The word Philanthropist makes me nervous. Someone referred to me as that the other day and I looked over my shoulder to see who they were talking about. I am not a philanthropist – I am a worker bee who puts the money those good people donate to good use. I do this in a country where 65% of our children live below the poverty level, where 38% are orphaned, where 900 of their parents or caregivers are infected with HIV daily. And where 500 people die from AIDS every day. It’s a no-brainer.
However, it seems that I am doing it all wrong.
How I know this is I got an email from a woman in Kansas who demanded: “how dare you feed kids in Africa” when there were so many children in the USA who “starve” every day. Why wasn’t I looking to my “own back yard” before I started solving problems on a continent which “is always corrupt and at war”. Where “the women are treated like dogs” and the people are “unable to control themselves sexually”. I was confused for a moment – she could have been describing almost anywhere. But then:
“Wouldn’t it make more sense,” she wanted to know: “to be spending the money on sterilization these people rather than on feeding it (all sic)?” I knew she would never suggest that about Americans or Europeans.
She emailed my private address, rather than either of the two Charities I work with. And I have no idea how she found it. I don’t think I’ve ever met anyone from Kansas. So she must have been pissed off enough to hunt me down on the web. She wanted to let me know personally that I “had no business ignoring the children of this country (USA) which(sic) allows you to live in luxury and earn a big fat salary.”
I spent 20 minutes prepping a response: carefully outlining how we work, and why we work in SA. And even clarified that my income is 1/30th of what it used to be. I explained that both of us at the Lunchbox Fund are South Africans. So we are indeed feeding in our own backyard. That we would love to feed every child in the world: but the problem was so huge – we could only do what we could with what we had, where we were … right now.
But then I decided I couldn’t be assed, and sent her a one liner instead: “What are you doing to help?” Her response pinged right back: “I am not in the business of charity – you are and you should be ready to take some constructive criticism. I wouldn’t give you a cent of my hard earned wages.”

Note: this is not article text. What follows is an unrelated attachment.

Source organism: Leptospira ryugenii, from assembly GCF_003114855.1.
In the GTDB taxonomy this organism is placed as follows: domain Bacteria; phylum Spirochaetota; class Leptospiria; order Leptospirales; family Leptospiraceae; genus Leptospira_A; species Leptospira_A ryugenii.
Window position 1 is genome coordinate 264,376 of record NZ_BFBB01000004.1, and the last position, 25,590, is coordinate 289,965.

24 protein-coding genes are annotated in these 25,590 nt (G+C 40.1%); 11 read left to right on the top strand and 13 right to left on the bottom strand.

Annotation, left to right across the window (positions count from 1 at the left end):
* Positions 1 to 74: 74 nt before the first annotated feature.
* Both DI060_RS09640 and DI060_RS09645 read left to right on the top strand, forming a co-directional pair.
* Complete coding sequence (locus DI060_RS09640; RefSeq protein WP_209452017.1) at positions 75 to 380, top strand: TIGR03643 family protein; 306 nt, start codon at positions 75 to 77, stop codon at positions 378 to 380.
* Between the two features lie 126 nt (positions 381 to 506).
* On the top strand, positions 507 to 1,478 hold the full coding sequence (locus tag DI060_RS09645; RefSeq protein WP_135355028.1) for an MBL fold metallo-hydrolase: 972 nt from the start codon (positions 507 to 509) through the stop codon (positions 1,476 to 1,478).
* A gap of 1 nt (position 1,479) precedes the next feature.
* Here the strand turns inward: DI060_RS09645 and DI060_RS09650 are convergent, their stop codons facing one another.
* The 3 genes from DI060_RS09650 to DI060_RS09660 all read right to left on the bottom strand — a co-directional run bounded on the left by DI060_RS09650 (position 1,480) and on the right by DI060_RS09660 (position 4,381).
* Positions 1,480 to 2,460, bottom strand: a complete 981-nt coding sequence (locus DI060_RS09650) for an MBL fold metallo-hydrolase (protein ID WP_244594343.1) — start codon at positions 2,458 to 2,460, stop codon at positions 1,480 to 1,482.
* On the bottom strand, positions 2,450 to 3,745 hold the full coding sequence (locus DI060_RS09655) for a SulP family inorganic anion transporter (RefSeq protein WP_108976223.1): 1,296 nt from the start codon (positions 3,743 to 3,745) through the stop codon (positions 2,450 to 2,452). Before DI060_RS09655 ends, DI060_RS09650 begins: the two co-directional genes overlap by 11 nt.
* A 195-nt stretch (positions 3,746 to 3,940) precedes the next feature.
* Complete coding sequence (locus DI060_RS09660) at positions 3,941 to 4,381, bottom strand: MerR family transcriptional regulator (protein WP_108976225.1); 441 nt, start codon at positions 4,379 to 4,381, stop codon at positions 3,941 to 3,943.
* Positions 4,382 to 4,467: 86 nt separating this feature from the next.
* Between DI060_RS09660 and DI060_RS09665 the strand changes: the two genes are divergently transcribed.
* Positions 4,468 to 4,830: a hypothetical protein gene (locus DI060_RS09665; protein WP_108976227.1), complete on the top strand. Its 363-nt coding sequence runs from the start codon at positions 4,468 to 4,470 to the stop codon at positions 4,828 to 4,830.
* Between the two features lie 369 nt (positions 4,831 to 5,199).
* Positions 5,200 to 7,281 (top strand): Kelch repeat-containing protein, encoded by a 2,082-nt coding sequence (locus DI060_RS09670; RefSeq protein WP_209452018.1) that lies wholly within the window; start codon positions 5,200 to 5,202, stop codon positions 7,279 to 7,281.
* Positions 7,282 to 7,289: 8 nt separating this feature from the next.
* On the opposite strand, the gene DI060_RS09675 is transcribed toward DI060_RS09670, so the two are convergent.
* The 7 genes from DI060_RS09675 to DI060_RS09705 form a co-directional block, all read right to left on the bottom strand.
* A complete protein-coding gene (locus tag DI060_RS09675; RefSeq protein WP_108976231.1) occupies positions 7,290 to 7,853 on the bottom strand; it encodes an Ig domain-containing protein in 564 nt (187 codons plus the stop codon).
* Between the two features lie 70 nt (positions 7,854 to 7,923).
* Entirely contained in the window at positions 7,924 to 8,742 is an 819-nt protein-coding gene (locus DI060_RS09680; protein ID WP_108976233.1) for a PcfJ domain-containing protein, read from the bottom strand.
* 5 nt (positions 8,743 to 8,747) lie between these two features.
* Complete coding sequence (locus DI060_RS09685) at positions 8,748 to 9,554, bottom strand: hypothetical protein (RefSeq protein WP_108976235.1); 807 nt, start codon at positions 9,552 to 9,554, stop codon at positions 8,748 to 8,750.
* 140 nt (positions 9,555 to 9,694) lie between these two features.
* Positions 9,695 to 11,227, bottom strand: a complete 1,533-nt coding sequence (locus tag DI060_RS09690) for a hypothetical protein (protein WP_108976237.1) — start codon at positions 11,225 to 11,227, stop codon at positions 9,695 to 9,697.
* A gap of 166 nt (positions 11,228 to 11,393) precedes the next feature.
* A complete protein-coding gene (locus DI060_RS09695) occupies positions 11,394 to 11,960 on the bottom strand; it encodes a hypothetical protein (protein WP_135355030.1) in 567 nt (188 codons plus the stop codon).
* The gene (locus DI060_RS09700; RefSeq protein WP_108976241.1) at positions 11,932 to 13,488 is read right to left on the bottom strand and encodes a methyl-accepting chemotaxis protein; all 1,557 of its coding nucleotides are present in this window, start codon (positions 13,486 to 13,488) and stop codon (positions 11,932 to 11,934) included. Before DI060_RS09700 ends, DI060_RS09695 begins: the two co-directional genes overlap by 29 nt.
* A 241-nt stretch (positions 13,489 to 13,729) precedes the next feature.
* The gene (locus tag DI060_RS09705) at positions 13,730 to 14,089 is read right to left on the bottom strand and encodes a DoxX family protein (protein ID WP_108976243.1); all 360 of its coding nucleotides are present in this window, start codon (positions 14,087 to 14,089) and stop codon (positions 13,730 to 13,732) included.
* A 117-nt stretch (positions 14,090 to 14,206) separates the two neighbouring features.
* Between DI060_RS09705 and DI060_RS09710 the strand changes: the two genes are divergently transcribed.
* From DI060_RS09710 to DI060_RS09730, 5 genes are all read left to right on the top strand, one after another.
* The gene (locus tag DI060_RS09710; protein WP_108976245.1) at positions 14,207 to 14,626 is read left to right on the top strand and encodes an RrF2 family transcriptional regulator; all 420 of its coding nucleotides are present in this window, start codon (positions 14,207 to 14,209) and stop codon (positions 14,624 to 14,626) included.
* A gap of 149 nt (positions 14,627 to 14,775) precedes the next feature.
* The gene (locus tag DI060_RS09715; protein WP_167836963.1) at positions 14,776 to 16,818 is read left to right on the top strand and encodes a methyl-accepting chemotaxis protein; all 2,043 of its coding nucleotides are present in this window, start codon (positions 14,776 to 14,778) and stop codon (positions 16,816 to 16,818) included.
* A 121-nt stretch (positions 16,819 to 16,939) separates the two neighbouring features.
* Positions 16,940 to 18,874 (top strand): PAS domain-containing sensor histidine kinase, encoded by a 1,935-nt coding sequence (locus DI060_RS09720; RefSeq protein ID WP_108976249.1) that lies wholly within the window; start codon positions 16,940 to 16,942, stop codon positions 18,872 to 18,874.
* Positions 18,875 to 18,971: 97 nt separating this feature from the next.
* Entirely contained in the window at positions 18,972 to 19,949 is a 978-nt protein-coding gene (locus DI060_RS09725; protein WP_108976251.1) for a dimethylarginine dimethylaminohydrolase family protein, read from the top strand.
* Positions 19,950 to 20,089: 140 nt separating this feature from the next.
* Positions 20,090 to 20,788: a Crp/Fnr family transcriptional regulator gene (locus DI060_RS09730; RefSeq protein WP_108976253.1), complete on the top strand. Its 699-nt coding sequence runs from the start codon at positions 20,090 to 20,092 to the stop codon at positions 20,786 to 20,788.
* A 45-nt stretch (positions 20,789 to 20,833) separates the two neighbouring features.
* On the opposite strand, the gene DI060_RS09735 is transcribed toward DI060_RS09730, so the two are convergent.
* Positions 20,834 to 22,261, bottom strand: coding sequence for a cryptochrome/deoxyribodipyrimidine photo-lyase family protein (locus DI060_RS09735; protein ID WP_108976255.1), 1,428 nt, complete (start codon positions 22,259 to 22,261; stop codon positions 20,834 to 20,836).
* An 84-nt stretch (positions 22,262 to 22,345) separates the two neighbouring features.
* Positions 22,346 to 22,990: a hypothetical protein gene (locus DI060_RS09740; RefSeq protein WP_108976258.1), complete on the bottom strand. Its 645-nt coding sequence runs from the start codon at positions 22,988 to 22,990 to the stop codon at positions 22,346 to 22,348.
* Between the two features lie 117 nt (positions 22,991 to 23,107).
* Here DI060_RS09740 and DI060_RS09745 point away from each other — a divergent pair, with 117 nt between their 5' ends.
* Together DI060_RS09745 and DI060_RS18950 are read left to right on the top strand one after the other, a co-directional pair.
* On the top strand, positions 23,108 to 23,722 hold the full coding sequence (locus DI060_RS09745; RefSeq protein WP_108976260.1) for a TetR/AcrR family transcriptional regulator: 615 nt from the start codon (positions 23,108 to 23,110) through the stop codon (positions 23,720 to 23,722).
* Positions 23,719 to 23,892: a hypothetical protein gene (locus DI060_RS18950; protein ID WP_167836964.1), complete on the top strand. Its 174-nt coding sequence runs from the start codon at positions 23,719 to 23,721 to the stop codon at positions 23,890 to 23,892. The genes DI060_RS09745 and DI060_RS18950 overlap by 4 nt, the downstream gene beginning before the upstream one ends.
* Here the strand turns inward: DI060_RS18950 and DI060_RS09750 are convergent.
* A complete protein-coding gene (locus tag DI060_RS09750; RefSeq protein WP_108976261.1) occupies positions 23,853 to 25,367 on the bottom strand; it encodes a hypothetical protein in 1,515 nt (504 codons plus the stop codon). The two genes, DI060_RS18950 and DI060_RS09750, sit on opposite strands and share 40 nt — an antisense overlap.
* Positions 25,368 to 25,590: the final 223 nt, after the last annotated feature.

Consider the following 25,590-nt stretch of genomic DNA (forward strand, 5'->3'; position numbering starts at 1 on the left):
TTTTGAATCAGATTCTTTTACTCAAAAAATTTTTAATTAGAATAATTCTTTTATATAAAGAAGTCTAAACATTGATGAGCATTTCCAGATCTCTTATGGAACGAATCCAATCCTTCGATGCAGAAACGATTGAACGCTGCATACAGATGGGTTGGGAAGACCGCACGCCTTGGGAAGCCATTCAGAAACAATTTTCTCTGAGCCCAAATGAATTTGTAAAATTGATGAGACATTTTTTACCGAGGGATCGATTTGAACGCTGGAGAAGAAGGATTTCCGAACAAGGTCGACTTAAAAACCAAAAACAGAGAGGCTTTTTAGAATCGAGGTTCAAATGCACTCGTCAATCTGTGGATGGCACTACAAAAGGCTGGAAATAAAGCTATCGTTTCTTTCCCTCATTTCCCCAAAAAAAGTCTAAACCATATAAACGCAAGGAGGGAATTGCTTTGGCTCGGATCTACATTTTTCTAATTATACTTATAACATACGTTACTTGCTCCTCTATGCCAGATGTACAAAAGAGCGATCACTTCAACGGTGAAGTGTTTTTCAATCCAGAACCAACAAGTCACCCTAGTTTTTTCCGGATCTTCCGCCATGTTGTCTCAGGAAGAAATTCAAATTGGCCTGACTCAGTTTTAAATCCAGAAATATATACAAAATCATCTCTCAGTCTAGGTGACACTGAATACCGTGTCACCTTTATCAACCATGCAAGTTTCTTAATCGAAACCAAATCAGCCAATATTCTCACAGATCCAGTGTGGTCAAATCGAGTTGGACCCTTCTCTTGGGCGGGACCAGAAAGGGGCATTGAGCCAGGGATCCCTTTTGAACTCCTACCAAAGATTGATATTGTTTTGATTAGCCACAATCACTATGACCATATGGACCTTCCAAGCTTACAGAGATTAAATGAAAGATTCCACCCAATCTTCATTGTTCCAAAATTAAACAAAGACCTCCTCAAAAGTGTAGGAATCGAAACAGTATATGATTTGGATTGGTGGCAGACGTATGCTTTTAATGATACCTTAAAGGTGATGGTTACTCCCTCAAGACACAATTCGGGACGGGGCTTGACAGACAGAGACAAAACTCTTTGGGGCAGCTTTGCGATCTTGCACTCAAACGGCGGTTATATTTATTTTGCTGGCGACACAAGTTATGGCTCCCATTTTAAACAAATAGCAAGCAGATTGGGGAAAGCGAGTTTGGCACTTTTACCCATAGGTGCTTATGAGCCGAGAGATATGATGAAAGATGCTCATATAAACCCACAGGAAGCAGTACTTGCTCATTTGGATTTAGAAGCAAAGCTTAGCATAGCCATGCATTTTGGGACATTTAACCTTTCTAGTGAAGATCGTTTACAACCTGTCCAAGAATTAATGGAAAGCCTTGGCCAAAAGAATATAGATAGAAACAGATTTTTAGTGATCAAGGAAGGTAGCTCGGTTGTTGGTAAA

“Miss Kansas”, I replied: “if you did, I wouldn’t take it from you.”
Yesterday someone posted a comment to the Positive Heroes website about one of our Heroes – a man who has been living openly with the HIV virus for 34 years. The writer (who called himself Fargotennis) was indignant because, by “looking to the dark side for his personal fulfilment”, J had exposed his family “to ridicule and shame”. He told me how he had saved this man’s sister from a beating at a pizza store once, 25 years ago. And despite that – J had selfishly turned his back on the Mormon church. When he could so easily have “devoted his life to spreading the message rather than the plague.”
We also came in for some criticism: “you’re supporting his delusion that he is a Hero,” he continued, “shame on you too.”
I told him I wouldn’t post his comment, was pithy about the decades of anti-stigma work J had been doing and wondered if Fargot might want to explore the reasons he felt compelled to troll the web for dark stories of fallen homosexual Mormons. In closing, I suggested, he might: “look to his heart for the darkness and judgement that lie there”. See, I can get all zealot on your ass too, my brother. I sent the email from my personal account. I don’t hide behind silly names.
I haven’t heard back.
Charity workers burn out early. We have to rely on the kindness of strangers. We live at the end of someone’s agenda. We make hay with hand outs. Swallow hard when people don’t answer emails or return calls. Smile and reschedule when they don’t show for meetings. Understand that promise seldom equals delivery. We’re often subject to weird and wonderful reporting and operational strictures set by donors, policy or government. We take what we have and work to address a need, to create sustainable solutions within the parameters set by each individual intervention.
We have to remind ourselves all the time to keep our chins parallel to the earth: ‘Don’t look down’. Because the little we do know, the little we have seen … has clued us in to the chasm of need that really exists. If we drop our eyeline – we’ll be engulfed.
When I take antibiotics and steroids – especially the crazy strong ones I am taking at the moment – I get emotional. On top of that, I am tired. So my guard is down. My resilience is depleted. Today I need a superman vest, a laser sword, a will of iron, an invisibility cloak. And today I needed another response.
Then I read camparigirl’s Steinbeck quote and remembered this is a week of new for her. I am not Jewish … (nor is she, but her Husband and family are) so I am signing up. It may not be my New Year – but, hey – this seems as good a time as any to start again. To remember the legion of people who work their butts off to make it possible for us to do what we do.
So I put down my computer and turned to an episode of The Big Bang Theory to celebrate. And this is what they were wearing.
(all images in the public domain)